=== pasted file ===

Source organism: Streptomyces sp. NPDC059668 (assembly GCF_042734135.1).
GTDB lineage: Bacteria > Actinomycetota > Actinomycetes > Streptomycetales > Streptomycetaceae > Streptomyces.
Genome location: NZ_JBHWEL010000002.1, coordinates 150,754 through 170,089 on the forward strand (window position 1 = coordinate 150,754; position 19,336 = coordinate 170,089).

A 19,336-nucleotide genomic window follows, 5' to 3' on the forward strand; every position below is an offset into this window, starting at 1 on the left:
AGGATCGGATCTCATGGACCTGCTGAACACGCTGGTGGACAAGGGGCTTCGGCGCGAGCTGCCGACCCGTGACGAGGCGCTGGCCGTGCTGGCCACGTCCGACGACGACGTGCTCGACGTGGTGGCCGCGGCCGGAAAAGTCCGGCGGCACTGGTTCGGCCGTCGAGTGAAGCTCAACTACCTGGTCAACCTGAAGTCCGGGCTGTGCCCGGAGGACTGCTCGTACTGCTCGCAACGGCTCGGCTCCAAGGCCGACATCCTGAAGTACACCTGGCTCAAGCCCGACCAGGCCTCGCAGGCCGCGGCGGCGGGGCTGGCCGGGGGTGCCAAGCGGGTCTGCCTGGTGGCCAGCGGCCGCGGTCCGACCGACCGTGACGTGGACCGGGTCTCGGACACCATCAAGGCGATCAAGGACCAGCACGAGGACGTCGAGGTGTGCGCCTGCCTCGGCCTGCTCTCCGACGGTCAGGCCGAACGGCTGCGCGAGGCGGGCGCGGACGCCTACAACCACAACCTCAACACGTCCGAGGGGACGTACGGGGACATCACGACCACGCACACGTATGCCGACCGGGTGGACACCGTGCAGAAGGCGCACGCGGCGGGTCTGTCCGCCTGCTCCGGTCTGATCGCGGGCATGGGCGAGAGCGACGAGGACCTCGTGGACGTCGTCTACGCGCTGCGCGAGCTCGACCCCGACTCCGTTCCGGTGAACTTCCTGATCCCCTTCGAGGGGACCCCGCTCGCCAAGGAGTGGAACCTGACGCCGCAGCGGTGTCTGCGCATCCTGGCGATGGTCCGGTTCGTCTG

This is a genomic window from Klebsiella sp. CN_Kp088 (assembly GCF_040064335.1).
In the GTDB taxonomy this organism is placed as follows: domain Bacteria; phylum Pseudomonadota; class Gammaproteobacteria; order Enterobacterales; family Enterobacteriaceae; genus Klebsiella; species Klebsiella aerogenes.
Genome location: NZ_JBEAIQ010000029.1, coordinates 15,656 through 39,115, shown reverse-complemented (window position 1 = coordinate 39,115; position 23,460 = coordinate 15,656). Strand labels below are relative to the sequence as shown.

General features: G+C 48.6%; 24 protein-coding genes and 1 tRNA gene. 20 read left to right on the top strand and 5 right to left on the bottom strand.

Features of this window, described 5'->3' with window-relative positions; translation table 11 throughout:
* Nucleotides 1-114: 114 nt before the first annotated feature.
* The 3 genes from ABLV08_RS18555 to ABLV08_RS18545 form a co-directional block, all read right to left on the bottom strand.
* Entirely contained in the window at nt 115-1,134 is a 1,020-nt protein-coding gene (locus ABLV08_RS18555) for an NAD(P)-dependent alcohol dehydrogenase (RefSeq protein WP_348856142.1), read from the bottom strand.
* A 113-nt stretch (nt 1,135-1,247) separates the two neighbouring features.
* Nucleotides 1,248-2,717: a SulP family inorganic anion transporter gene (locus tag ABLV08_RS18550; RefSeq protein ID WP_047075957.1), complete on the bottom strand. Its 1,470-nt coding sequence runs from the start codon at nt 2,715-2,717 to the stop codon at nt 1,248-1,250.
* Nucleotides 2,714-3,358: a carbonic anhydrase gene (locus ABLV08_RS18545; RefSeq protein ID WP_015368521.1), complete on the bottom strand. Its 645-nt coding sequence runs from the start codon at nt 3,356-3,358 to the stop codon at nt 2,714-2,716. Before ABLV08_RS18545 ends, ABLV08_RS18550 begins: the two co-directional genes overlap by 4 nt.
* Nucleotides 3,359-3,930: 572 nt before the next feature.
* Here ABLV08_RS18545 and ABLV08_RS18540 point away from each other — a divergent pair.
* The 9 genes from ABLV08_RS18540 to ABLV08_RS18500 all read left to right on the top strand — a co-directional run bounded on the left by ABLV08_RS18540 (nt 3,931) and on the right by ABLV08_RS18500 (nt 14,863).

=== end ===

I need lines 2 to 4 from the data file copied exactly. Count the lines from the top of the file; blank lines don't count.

GTDB lineage: Bacteria > Actinomycetota > Actinomycetes > Streptomycetales > Streptomycetaceae > Streptomyces.
Genome location: NZ_JBHWEL010000002.1, coordinates 150,754 through 170,089 on the forward strand (window position 1 = coordinate 150,754; position 19,336 = coordinate 170,089).

A 19,336-nucleotide genomic window follows, 5' to 3' on the forward strand; every position below is an offset into this window, starting at 1 on the left: